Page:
The City of Minneapolis is looking to tap a Park Board fund for park improvements to raise money for the Commons, the two-block park near the Minnesota Vikings stadium.
The Minneapolis Park and Recreation Board’s park dedication fees, dollars collected as assessments from new developments across the city, could generate several million dollars for the park as city officials raise the remaining money to build the final pieces of the Commons.
It’s a unique partnership between two government bodies that have not always seen eye to eye, especially given the fact that just two years ago many park commissioners wanted little to do with the city’s plan for the park.
Park Board President Anita Tabb said elected officials said the agreement was made “in keeping with trying to do the best government can do.”
“Now some time has passed and cooler heads can prevail,” Tabb said. “We looked at the whole thing as adults.”
The board’s park dedication fund is a relatively new and untapped source of money for park improvements. Beginning Jan. 1, 2014, the board has collected the funds specifically to enhance neighborhood and regional parks for new residents and employees moving to the city. For that reason, the collected dollars can only go toward capital and cannot cover operating or rehabilitation costs. The Park Board owns the land the Commons is on and leases it to the city, so, Tabb said, “it really is our park.”
There are other restrictions on the fees, including a rule that they can only be spent on improvements to parks in the same neighborhood. Luckily for the city, the Commons is bisected by Portland Avenue, the neighborhood boundary between Downtown East and Downtown West. However, Michael Schroeder, assistant superintendent of planning services, said the proposed agreement would only pull dollars from developments in a smaller zone within the neighborhoods.
The deal, recently considered by the board’s Planning Committee, would direct fees from the area to the Commons for 10 years or raise $8 million, whatever happens first. Chuck Lutz, deputy director of the city’s Community Planning and Economic Development department, said he estimates the agreement would collect nowhere near $8 million, but something in the ballpark of $1.2 million–$1.5 million.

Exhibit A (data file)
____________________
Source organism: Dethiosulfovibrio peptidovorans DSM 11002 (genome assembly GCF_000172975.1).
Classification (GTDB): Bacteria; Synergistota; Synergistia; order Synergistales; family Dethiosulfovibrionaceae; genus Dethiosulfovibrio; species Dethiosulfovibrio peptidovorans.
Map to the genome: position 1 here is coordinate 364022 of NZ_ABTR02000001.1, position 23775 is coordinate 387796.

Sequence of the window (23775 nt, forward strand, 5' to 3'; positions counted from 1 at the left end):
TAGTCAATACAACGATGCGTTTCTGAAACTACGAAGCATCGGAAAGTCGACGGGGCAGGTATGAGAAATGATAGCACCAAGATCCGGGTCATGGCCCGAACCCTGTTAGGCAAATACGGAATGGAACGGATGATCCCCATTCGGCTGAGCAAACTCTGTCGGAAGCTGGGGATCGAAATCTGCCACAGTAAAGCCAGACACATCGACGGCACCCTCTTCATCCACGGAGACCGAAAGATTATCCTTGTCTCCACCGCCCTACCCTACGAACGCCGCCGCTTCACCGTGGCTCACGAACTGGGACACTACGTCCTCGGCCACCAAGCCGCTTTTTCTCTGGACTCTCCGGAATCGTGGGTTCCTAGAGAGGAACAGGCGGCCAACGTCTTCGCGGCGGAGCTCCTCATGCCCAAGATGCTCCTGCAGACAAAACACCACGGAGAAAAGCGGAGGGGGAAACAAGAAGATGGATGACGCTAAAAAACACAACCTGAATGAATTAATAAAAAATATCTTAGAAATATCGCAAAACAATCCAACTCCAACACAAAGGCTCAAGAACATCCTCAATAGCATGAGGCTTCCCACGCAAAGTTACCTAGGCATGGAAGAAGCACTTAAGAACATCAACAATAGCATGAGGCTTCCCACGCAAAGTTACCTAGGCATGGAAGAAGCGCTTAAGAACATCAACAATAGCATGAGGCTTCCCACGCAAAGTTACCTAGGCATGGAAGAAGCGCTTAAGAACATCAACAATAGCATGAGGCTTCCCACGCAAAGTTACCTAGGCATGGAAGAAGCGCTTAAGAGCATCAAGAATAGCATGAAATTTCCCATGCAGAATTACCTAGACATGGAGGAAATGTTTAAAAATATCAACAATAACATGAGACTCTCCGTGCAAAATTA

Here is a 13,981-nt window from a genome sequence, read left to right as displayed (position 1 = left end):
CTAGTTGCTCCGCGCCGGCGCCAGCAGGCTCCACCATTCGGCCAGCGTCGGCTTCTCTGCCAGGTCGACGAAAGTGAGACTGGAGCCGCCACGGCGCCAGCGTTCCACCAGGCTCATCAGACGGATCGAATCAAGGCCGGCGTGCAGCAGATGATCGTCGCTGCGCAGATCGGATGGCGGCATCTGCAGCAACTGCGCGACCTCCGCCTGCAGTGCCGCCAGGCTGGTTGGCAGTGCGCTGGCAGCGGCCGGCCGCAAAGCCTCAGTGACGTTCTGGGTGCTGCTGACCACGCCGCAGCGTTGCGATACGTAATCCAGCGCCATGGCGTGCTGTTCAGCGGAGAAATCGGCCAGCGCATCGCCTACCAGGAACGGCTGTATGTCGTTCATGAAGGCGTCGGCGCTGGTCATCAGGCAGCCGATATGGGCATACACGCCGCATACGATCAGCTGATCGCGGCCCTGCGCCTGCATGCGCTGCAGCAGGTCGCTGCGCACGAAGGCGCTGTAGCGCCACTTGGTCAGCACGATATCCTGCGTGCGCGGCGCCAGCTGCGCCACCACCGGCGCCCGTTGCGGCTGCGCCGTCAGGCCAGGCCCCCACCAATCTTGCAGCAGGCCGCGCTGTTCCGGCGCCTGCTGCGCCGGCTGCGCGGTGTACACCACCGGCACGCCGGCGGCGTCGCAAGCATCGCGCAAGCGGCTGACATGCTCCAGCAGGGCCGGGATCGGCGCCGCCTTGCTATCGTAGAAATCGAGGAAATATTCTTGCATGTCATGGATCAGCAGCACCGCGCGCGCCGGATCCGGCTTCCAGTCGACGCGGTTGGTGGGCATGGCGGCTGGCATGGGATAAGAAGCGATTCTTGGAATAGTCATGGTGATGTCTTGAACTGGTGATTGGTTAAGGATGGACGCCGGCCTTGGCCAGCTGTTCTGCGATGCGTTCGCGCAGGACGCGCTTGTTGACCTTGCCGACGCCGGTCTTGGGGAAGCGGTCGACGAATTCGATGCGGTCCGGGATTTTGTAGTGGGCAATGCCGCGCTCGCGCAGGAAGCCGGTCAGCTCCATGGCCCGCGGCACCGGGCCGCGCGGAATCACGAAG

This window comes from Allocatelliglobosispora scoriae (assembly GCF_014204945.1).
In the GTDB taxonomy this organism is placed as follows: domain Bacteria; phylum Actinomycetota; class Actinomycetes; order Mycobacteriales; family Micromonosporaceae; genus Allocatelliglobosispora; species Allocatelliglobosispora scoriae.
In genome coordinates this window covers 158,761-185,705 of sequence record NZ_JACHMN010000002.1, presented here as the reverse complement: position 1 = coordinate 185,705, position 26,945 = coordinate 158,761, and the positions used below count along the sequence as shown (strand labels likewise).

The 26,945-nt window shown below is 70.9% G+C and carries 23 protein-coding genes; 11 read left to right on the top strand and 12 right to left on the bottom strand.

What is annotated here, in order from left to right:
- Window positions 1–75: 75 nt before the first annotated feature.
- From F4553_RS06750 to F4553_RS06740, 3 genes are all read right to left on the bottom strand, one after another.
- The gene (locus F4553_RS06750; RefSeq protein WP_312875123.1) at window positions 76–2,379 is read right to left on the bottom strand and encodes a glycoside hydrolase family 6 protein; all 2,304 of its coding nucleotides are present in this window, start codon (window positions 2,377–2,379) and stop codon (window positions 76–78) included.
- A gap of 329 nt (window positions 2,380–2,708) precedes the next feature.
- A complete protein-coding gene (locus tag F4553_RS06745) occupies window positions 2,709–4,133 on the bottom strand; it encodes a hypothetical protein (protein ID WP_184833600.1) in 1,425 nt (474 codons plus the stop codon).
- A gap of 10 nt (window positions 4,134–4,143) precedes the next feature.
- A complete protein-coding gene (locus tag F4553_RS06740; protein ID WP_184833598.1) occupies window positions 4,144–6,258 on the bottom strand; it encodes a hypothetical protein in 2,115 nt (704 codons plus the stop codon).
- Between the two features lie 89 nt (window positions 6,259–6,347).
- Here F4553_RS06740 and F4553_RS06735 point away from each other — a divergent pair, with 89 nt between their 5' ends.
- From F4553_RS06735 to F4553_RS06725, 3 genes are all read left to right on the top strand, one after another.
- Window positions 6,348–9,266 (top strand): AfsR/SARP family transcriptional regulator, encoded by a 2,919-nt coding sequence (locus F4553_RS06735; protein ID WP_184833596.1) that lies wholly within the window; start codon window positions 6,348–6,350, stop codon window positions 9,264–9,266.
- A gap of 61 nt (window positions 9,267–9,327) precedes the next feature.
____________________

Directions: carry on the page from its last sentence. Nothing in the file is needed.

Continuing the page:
Park staff has identified roughly $875,000 in park dedication fees accumulated as of April of this year that could be directed toward the Commons.
Fees would come from nearly a dozen projects. The East End Apartments project from Sherman Associates, a development that will bring a Trader Joe’s to the Downtown East neighborhood, brought in $273,000, according to Park Board’s park dedication fee map. The developer’s Encore, another luxury development located closer to the riverfront, brought in $184,500.
Ryan Cos. recently opened the Millwright Building, a four-story office building where it now has its corporate headquarters and regional office, generating $86,000 in park dedication fees.
City officials are still fundraising to build proposed improvements to the park, primarily a park pavilion and building for concessions. The city put both structures and other features envisioned by park designer Hargreaves Associates on hold last year until additional funding becomes available.
Lutz said the interim has allowed them to observe how park-goers are using the Commons, which gives them an opportunity to refine plans for what the city will eventually build.
It’s unclear how much the buildings will cost, when they will be built or how much officials will have to raise before the city moves forward with them.
Beth Shogren, executive director of Green Minneapolis, the group now tasked with managing the park, said officials have raised approximately $14 million of a $22 million goal in gifts and committed donations. The last public update from a park fundraising committee, a group co-chaired by Mayor Betsy Hodges and Pat Ryan of Ryan Cos., came late last year.
Green Minneapolis, a conservancy created by the Minneapolis Downtown Council, operates through a city contribution and fundraised dollars, Shogren said.
In addition to supporting the fundraising effort, the organization is looking for sponsorship opportunities to provide free programming at the Commons. Daily amenities at the park might include reading carts, ping-pong tables and games, and weekly events include reading time for children and hip-hop dance classes for teens. The park has begun hosting movie nights when, under a new ordinance crafted by Ward 3 Council Member Jacob Frey, guests can bring their own beer and wine.
“Our role is to activate this park and create the downtown destination park that the city and civic leaders envisioned,” Shogren said.
Frey, a Commons booster who has fundraised for the project, said buzz around the park is spreading via word of mouth and people are recognizing its value firsthand. Food trucks, for example, have come to the park to take advantage of nearby office workers and residents.
“There’s an increasing generation of buzz every day,” he said.
Officials say a rising number of residents and employees in the area surrounding the park make a case to use the park dedication fees for the Commons.
The downtown population grew by more than 28 percent between 2006 and 2016, and is now home to nearly 41,000 people, according to the Downtown Council. New office developments like the two 17-story Wells Fargo towers have brought thousands of workers to the blocks surrounding the park. The Commons is the front yard for dozens of residents who call the Edition Apartments and other nearby buildings home.
Whether it’s technically a Park Board park or a City of Minneapolis park makes little difference to them, she said. The line between the two is “blurry,” she added.
“This is a neighborhood park for many of those residents,” Tabb said.
The Park Board and City Council are expected to take up identical versions of the agreement this summer.